La Spezia e Cinque Terre 🇮🇹

Sun, Jul 12, 2020 7-minute read

I don’t exactly recall what drew me towards La Spezia and the surrounding area when planning the trip, but I received a lot of positive reviews about the area from those that had preivously visited. I was told lovely tales of hikes between the five villages (the five lands, Cinque Terre) and the beautiful coastline, and yet somehow the reality was much better.

Between the 8th and 12th of July I was staying exclusively in a hostel in La Spezia. The hostel itself and the town were great and very lively, and I even got the chance to visit a local brewery with a concise range of creative beers. But the real highlight has to be Cinque Terre, a very brief train ride away from La Spezia. If you don’t make it all the way through reading this post then I encourage you to at least read the Cinque Terre section!

La Spezia

La Spezia is a coastal town in the region of Liguria. When I arrived in the city by car I was first greeted by the commercial port with large ships and cranes which didn’t seem so appealing. The reality is after passing that port the town itself has a very modern marina and a city with many bars and restaurants and an atmosphere to match.

The first stop was the hostel, Cinque Terre Backpackers City Hostel. This hostel is really unique compared to many I’ve stayed in. It has an onsite bar with dedicated bar staff and a comfortable seating area exclusively for hostel guests. The owners and staff are, like many Italians seem to be, very hospitable and incredibly knowledgable about the surrounding area. Whether you wanted to go on a hike, to the beach, or just for some food, they knew exactly where you should go!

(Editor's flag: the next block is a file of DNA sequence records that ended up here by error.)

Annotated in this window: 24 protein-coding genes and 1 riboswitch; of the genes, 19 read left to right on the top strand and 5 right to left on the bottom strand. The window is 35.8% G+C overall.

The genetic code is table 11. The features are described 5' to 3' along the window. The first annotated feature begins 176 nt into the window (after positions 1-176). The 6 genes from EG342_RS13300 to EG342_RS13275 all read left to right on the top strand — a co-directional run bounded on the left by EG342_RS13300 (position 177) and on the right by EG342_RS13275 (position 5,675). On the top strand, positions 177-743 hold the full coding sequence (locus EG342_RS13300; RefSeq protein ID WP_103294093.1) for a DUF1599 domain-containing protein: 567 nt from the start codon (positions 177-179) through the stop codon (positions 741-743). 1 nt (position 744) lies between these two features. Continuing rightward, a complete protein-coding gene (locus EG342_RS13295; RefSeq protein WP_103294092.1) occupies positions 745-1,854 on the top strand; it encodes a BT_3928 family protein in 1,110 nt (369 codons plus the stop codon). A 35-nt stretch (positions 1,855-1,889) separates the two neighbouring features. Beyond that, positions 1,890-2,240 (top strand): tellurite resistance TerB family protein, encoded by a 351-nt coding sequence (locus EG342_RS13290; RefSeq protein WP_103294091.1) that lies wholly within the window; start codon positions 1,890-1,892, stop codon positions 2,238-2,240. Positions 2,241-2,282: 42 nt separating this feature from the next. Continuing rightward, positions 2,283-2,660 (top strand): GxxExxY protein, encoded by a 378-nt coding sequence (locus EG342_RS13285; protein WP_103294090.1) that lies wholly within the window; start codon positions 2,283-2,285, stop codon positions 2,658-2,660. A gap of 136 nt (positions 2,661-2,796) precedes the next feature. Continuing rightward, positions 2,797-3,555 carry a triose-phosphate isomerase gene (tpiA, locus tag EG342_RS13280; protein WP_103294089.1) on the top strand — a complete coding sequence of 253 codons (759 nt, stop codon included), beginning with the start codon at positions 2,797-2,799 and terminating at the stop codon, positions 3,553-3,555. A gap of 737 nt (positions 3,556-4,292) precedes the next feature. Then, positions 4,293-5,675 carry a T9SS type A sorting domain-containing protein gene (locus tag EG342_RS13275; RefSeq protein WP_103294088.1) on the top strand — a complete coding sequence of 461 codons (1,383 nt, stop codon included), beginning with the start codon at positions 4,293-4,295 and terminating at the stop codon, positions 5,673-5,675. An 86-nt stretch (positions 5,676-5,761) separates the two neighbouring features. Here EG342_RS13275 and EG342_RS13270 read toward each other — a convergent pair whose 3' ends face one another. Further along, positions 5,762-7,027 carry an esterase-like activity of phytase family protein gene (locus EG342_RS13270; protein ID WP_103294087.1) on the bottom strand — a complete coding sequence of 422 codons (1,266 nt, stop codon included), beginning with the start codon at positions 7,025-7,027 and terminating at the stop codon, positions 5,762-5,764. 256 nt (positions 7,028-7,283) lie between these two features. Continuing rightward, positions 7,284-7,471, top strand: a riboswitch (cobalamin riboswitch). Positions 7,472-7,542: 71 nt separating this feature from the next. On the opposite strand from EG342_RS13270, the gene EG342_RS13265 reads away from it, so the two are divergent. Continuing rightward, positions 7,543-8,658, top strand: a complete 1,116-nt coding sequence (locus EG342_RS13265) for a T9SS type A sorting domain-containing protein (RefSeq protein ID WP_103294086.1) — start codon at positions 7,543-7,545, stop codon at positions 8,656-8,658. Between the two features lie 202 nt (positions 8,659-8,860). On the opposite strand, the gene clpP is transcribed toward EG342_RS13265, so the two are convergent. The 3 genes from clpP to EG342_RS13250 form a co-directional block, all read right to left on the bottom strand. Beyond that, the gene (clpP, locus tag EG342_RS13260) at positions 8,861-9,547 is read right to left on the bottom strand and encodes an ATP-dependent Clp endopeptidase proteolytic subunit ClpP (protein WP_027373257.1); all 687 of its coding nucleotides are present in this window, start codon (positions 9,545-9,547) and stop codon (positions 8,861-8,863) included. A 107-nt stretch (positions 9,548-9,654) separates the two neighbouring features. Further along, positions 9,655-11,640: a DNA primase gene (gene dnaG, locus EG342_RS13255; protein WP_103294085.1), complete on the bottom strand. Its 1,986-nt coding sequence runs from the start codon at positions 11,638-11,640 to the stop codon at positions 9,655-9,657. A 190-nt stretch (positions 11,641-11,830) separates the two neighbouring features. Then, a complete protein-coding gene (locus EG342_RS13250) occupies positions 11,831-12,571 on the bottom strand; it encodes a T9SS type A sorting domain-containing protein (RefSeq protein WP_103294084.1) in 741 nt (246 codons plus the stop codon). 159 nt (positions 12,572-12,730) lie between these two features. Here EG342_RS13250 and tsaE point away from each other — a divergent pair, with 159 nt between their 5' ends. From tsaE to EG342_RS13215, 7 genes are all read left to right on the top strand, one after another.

This is also the first hostel I’ve stayed at during this trip where the atmosphere feels almost as it should in normal times. A mixed group of us: Danes, Dutch, French, Swiss, Italian, and myself, spent a lot of time together and even went out drinking in these unusual times. The lack of indoor bars and music meant that we were playing music on the street in the early hours of the morning.

Cinque Terre Backpackers City Hostel with characteristic hostel atmosphere

I can’t mention drinking in La Spezia without giving some much-deserved credit to one of the local breweries, Birrificio del Golfo. This brewery brews a wide range of beers including a summer ale, an IPA, and even an oyster stout! Most of their beers were available at the hostel, again a real luxury to have good craft beer on tap at a hostel!

In my curiosity I asked about the brewery and they got in touch with one of the owners at the brewery to see if I was able to take a look around. One short phone call later and I was off for an 11am brewery tour! The brewery is a modest-sized warehouse but has a lovely bar at the front. I am told in normal times they have many small events there with food and music, for which I will undoubtably return in the future.

The bar at the entrance to the Birrificio del Golfo

In the end I left the brewery with 9 beers to take with me, which hopefully will make it back to Germany intact all the way through Greece!

The brewing equipment in the back, where the magic happens

Cinque Terre

This area of the coast is just great. There are 5 villages that run along the coast, the start and end of which are Riomaggiore and Monterosso. They are set into a fairly steep hillside which is almost entirely covered with vineyards and all end at the sea.

A section of the hike which which offers a nice view of the hillside and vineyards

The villages themselves are characterised by pastel-coloured buildings and narrow roads that lead down to the sea. They are all connected both by a series of hiking trails and also a surprisingly direct trainline.

The village of Manarola. Most of the villages look quite similar with pastel coloured houses atop cliffs